Conveying Intelligence over the Electrical Telegraph

This model of a simple telegraph circuit consists of a copper wire loop with a buzzer inserted at the distant end where the wire pair loops around. At the near end, which we may call the transmitting end, there is an electrical switch, which we will call a key. The key consists of two electrical contacts, which, when pressed together, make contact, thereby closing the circuit and permitting current to flow. The key is spring-loaded, which keeps it normally in the open position (no current flow).

To convey intelligence, the written word, a code was developed by Morse, consisting of three elements: a dot, where the key was held down for a very short period of time; a dash, where the key was held down for a longer period of time; and a space, where the key was left in the “up” position and no current flowed. By adjusting the period of time of spaces, the receiving operator could discern the separation of characters (A, B, C,…, Z) and separation of words, where the space interval was longer. Table 2.1 shows the landline and international versions of the Morse code. By land-line, we mean a code used to communicate over land by means of wire conductors. The international Morse code was developed somewhat later and was used by radio.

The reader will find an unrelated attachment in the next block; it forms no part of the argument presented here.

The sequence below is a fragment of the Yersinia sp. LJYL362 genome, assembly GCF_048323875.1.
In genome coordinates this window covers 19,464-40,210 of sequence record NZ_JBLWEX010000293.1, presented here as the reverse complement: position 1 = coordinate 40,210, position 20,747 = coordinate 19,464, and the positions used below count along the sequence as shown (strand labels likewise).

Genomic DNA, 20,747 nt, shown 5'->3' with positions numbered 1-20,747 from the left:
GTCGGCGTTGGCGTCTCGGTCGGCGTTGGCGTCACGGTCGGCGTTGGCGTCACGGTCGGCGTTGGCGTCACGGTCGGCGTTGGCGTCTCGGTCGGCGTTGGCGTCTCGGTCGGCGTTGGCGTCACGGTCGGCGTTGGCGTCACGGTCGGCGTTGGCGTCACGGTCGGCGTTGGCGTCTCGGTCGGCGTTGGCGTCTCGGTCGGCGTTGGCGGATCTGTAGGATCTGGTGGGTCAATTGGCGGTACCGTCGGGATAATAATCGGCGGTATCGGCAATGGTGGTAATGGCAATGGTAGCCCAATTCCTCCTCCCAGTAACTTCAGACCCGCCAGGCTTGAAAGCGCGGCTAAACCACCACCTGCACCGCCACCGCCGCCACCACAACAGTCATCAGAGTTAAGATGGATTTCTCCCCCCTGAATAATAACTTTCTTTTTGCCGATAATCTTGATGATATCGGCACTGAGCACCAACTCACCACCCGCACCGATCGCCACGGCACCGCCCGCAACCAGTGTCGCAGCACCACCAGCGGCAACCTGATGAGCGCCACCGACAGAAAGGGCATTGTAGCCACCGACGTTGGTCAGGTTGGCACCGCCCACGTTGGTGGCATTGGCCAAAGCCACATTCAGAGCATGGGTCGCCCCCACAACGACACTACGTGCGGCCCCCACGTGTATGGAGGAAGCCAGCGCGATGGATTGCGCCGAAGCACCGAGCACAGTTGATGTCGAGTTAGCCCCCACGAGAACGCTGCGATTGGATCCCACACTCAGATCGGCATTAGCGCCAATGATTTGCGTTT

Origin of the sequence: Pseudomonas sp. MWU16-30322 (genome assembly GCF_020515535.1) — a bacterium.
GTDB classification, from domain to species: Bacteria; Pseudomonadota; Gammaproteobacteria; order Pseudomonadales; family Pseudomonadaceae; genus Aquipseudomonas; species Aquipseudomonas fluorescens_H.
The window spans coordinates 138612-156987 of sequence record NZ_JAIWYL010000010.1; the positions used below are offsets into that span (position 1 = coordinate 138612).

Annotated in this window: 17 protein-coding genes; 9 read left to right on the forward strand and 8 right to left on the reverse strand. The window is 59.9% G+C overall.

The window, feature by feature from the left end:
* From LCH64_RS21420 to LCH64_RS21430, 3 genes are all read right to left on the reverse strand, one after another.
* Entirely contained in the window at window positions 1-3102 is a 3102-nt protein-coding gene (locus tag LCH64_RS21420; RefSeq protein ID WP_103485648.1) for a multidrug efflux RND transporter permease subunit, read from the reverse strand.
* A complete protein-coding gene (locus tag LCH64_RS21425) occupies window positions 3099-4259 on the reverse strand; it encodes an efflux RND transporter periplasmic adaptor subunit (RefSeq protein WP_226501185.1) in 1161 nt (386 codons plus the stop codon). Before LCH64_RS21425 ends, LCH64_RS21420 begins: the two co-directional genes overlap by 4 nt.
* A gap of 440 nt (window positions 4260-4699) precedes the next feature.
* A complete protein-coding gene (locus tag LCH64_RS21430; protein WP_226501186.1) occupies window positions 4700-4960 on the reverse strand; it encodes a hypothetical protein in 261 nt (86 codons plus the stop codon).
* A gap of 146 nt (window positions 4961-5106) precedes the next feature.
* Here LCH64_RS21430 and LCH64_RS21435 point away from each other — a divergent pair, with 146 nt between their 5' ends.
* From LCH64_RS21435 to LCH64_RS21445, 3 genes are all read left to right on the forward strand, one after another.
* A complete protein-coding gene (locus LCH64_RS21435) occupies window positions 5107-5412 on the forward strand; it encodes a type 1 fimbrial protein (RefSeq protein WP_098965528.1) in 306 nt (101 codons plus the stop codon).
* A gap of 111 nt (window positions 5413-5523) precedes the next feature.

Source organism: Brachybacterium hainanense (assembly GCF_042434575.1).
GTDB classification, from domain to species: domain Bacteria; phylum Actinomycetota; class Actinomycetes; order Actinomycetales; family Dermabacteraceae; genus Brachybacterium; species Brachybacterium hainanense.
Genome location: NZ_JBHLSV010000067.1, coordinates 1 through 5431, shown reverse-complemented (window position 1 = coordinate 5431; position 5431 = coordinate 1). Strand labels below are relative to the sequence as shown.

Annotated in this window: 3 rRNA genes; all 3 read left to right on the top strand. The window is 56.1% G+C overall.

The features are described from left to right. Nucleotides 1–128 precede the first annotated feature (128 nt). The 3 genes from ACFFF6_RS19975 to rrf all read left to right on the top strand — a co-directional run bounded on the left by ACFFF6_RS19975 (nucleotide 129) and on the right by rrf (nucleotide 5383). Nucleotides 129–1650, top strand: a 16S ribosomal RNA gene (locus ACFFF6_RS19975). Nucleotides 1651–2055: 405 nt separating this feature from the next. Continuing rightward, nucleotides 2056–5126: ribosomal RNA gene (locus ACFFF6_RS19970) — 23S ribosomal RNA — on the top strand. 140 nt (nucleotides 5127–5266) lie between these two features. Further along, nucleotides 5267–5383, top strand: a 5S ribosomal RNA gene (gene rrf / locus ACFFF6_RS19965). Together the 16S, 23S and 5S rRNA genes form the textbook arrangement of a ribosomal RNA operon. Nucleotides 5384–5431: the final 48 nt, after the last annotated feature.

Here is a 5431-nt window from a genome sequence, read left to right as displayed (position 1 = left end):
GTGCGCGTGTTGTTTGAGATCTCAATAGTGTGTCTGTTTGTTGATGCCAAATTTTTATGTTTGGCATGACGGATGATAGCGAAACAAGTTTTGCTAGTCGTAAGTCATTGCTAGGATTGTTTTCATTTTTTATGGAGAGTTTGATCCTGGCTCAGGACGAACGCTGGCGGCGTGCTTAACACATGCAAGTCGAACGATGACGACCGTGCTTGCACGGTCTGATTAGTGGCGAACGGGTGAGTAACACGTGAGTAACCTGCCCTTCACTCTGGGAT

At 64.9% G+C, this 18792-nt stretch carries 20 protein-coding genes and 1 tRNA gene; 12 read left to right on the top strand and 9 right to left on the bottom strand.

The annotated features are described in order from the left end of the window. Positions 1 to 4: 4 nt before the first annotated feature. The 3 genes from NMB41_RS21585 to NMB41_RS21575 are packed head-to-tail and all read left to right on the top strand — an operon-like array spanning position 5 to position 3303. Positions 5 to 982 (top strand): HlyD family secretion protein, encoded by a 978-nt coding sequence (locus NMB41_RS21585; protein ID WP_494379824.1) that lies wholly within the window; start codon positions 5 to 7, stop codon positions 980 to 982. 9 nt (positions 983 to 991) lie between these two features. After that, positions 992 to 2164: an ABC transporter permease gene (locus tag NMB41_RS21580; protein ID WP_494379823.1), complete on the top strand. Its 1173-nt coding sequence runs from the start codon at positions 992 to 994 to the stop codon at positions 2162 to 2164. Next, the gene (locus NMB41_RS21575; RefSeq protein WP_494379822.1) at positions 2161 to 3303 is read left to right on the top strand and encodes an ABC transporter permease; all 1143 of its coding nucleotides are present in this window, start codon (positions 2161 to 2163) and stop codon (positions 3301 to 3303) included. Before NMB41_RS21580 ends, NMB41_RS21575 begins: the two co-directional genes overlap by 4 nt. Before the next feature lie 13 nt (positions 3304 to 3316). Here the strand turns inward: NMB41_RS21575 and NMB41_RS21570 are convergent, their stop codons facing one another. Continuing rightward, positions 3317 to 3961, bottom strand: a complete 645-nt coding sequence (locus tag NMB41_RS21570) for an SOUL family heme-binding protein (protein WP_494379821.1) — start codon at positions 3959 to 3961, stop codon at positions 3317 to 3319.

A more practical telegraph system is illustrated in Figure 2.3. Note that the figure has just one metallic wire connecting the west station to the east station. The second wire is replaced with ground. The earth is a good conductor, and so we use earth, called ground, as the second conductor (or wire). Such a telegraph system is called single-wire ground return. Such a system was widely in use when my wife and I did a stint for the ITU (International Telecommunication Union) in Ecuador in 1967–1969.

This is a similar circuit as shown in Figure 2.2. In this case, when both keys are closed, a DC (direct current) circuit is traced from a battery in the west station through the key and relay at that point to the line wire, and from there it is traced through the relay and key at the east station and back through the earth (ground) to the battery. The relays at each end, in turn, control the local circuits, which include a separate battery and a sounder (e.g., buzzer or other electric sounding device). Opening and closing the key at one end, while the key at the other end is closed, causes both sounders to operate accordingly.

A relay is a switch that is controlled electrically. It consists of (a) wire wrapped around an iron core and (b) a hinged metal strip, which is normally open. When current flows through the windings (i.e., the wire wrapped around the core), a magnetic field is set up, thereby drawing the hinged metal strip into a closed position and causing current to flow in the secondary circuit. It is a simple open-and-closed device such that when current flows there is a contact closure (the metal strip) and when there is no current through the windings, the circuit is open. Of course there is a spring on the metal strip, holding it open except when current flows.

Twenty years after Morse first demonstrated his telegraph on a Baltimore–Washington route, telegraph covered the country from coast to coast. It caused a revolution in communications. Its use is still prevalent in many parts of the world, as I discussed above.

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